Sunlight illuminates a bright crescent on Saturn's moon Enceladus while Saturnshine dimly lights more of the moon.
This view looks toward the Saturn-facing side of Enceladus (504 kilometers, or 313 miles across). North on Enceladus is up and rotated 30 degrees to the left. The image was taken in visible light with the Cassini spacecraft narrow-angle camera on April 17, 2009. The view was obtained at a distance of approximately 1.5 million kilometers (932,000 miles) from Enceladus and at a Sun-Enceladus-spacecraft, or phase, angle of 117 degrees. Image scale is 9 kilometers (6 miles) per pixel.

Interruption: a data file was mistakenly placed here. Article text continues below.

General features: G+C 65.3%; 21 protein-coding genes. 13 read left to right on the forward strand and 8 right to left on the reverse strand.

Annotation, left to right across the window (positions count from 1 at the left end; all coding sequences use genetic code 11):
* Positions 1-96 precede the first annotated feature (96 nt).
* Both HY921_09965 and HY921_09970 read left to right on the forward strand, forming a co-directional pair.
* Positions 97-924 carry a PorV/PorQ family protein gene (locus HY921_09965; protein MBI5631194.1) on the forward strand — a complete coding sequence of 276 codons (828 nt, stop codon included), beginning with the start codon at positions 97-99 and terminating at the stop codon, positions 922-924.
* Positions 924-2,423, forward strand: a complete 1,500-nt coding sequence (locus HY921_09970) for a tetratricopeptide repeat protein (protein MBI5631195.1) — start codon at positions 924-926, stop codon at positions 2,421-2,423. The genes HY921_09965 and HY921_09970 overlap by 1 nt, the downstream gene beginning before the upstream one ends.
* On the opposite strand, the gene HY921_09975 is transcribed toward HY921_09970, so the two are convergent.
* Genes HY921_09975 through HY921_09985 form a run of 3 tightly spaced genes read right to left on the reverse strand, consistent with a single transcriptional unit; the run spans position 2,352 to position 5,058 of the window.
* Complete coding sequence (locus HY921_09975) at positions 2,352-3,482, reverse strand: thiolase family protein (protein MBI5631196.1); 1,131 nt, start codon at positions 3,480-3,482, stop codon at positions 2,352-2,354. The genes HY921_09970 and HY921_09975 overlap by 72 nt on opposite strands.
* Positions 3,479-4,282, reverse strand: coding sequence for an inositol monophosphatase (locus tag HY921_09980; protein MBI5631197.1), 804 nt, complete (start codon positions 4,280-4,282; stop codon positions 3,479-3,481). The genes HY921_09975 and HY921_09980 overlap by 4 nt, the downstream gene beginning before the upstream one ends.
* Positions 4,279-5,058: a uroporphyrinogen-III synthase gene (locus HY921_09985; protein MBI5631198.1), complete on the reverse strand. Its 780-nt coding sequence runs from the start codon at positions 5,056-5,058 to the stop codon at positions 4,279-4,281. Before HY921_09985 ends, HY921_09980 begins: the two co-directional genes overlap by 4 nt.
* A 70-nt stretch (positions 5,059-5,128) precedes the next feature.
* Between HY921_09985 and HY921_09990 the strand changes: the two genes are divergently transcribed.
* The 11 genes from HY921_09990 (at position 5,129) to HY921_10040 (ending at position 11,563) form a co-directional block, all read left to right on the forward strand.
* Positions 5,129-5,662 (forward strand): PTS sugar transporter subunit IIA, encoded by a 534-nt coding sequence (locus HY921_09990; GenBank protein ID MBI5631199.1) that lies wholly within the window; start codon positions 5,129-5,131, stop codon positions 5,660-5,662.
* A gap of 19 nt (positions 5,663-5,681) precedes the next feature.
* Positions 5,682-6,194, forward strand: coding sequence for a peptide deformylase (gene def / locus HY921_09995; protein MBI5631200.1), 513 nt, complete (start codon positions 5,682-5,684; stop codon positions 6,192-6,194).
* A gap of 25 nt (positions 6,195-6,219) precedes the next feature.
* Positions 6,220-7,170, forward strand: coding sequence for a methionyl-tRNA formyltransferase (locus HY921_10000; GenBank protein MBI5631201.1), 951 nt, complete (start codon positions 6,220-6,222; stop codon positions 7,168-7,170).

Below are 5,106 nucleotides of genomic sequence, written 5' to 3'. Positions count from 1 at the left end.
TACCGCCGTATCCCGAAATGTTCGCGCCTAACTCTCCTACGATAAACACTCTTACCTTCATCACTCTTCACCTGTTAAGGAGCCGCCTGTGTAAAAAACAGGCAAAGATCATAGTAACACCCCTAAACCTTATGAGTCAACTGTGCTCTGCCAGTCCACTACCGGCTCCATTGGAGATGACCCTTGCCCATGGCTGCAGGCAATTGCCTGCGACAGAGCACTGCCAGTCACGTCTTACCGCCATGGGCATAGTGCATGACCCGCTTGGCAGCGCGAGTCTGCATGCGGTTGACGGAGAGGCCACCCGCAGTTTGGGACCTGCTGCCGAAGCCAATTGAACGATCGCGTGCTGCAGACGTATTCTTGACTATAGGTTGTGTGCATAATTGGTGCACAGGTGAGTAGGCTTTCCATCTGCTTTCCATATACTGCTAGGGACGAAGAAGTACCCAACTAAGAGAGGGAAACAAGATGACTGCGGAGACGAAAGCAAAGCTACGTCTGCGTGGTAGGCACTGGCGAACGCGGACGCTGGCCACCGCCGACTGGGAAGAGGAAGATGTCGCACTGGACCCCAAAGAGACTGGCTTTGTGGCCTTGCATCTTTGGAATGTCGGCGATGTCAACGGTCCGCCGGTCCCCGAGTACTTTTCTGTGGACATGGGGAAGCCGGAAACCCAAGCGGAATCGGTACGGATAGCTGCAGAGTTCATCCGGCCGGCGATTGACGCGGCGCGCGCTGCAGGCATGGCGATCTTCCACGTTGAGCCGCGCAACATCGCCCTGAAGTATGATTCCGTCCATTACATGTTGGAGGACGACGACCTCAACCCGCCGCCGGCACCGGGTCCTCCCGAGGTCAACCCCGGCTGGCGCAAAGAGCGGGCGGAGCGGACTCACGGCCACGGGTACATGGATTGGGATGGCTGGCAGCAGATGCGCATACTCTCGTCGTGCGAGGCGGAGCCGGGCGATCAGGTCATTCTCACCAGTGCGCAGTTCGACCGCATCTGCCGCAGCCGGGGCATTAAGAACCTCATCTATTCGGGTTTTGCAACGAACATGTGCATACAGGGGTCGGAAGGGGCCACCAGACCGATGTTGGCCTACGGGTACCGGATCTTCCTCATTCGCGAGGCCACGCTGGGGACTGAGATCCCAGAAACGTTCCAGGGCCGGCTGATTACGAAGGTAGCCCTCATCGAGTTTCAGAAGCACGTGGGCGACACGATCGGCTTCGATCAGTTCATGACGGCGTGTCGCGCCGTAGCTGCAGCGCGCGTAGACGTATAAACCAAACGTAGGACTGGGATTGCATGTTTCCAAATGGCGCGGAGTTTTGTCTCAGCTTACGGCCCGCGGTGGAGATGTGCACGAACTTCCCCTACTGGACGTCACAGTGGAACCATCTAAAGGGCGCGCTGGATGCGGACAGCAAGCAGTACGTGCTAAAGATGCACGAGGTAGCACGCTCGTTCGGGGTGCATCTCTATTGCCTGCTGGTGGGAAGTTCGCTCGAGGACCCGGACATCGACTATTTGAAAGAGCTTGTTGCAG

The Cassini-Huygens mission is a cooperative project of NASA, the European Space Agency and the Italian Space Agency. The Jet Propulsion Laboratory, a division of the California Institute of Technology in Pasadena, manages the mission for NASA's Science Mission Directorate, Washington, D.C. The Cassini orbiter and its two onboard cameras were designed, developed and assembled at JPL. The imaging operations center is based at the Space Science Institute in Boulder, Colo.
For more information about the Cassini-Huygens mission visit http://saturn.jpl.nasa.gov/. The Cassini imaging team homepage is at http://ciclops.org.